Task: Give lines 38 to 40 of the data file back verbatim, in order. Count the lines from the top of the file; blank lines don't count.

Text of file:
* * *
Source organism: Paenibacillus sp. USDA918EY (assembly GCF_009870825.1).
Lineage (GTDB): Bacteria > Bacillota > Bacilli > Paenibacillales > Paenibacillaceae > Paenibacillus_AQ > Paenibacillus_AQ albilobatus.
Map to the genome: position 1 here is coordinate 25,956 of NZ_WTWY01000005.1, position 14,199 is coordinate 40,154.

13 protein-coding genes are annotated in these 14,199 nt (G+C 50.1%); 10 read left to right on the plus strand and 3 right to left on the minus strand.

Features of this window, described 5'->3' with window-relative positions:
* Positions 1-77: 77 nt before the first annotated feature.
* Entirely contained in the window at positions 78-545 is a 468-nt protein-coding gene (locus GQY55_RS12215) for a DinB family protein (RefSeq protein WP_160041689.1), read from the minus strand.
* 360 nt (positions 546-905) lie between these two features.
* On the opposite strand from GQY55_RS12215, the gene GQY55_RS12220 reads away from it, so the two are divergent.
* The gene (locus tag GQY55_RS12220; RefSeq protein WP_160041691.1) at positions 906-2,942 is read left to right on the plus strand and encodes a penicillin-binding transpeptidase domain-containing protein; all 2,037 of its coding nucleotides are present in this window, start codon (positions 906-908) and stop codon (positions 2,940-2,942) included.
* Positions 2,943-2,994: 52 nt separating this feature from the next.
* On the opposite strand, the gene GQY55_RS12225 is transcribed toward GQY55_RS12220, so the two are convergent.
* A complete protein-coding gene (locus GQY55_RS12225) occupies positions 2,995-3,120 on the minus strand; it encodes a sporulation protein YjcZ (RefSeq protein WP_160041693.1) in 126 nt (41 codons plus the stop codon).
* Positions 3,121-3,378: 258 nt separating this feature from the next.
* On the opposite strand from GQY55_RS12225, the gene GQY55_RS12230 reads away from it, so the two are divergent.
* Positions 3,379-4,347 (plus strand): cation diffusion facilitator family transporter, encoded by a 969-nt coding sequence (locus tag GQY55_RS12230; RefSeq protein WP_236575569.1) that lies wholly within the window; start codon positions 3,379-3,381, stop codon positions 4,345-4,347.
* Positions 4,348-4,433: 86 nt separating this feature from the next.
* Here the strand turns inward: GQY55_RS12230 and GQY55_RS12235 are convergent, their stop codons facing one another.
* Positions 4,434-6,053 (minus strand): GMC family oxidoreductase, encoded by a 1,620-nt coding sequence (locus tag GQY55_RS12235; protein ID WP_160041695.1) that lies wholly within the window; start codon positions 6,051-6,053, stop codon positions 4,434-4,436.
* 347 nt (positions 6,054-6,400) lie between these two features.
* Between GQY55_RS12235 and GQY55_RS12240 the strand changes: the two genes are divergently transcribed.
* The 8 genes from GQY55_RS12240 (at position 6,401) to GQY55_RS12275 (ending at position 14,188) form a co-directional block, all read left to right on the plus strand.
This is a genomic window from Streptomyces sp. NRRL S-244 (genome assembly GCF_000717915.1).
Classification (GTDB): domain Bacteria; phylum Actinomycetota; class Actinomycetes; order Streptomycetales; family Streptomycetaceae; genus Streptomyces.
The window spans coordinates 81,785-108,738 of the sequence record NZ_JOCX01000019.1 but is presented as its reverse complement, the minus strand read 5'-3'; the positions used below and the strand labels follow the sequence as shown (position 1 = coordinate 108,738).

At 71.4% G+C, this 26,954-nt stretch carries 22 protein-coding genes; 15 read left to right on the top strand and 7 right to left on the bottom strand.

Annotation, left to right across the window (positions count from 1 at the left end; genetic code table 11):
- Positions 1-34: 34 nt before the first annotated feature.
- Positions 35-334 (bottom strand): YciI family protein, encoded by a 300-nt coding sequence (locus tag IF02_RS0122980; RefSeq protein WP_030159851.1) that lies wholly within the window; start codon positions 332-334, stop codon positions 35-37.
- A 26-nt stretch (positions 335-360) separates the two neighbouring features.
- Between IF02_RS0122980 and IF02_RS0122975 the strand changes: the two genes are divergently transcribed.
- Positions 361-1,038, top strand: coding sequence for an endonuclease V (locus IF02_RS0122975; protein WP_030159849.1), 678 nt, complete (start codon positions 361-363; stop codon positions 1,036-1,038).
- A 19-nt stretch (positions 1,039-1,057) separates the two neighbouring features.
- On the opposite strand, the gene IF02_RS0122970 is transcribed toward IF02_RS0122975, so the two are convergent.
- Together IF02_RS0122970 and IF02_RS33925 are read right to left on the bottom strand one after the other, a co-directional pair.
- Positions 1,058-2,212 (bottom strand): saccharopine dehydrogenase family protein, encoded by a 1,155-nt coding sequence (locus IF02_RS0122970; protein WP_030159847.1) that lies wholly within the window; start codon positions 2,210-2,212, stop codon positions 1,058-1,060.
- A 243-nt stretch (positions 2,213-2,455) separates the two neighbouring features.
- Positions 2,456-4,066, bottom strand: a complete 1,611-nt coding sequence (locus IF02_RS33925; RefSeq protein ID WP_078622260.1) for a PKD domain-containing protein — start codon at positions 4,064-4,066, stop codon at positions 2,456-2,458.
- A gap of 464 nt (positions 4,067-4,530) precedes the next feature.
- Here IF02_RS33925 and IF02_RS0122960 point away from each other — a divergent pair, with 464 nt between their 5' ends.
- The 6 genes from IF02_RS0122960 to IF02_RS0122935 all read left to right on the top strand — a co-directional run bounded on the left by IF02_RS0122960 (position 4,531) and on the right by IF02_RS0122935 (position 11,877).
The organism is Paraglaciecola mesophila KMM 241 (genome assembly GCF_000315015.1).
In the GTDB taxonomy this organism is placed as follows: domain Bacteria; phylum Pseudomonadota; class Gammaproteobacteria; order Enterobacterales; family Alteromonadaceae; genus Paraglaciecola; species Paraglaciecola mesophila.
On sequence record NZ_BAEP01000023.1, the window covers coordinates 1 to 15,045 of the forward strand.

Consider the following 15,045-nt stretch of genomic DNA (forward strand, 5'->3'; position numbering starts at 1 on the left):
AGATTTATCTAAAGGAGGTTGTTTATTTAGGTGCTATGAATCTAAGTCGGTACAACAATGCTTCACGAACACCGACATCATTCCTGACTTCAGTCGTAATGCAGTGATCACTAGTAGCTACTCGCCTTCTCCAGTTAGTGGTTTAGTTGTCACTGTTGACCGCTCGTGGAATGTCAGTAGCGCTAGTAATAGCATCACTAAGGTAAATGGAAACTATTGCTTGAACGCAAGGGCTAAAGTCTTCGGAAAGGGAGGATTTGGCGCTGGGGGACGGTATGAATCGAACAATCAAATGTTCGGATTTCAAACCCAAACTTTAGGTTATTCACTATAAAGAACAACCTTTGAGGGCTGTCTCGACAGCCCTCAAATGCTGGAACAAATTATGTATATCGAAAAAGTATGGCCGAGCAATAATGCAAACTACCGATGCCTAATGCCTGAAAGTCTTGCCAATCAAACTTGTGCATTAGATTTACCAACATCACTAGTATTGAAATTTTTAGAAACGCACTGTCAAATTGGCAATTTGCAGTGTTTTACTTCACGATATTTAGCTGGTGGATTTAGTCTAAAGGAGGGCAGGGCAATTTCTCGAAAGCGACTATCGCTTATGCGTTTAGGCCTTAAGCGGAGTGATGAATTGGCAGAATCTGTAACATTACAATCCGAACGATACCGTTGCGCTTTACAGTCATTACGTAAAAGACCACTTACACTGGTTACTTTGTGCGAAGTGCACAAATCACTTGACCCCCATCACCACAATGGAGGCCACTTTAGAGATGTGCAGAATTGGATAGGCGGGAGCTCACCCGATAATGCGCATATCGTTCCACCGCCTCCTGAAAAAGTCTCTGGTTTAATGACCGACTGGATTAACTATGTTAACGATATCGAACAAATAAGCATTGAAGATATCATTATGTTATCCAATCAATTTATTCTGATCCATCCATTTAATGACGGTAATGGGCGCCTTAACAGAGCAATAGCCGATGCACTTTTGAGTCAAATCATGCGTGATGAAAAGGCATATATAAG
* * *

- Positions 2,456-4,066, bottom strand: a complete 1,611-nt coding sequence (locus IF02_RS33925; RefSeq protein ID WP_078622260.1) for a PKD domain-containing protein — start codon at positions 4,064-4,066, stop codon at positions 2,456-2,458.
- A gap of 464 nt (positions 4,067-4,530) precedes the next feature.
- Here IF02_RS33925 and IF02_RS0122960 point away from each other — a divergent pair, with 464 nt between their 5' ends.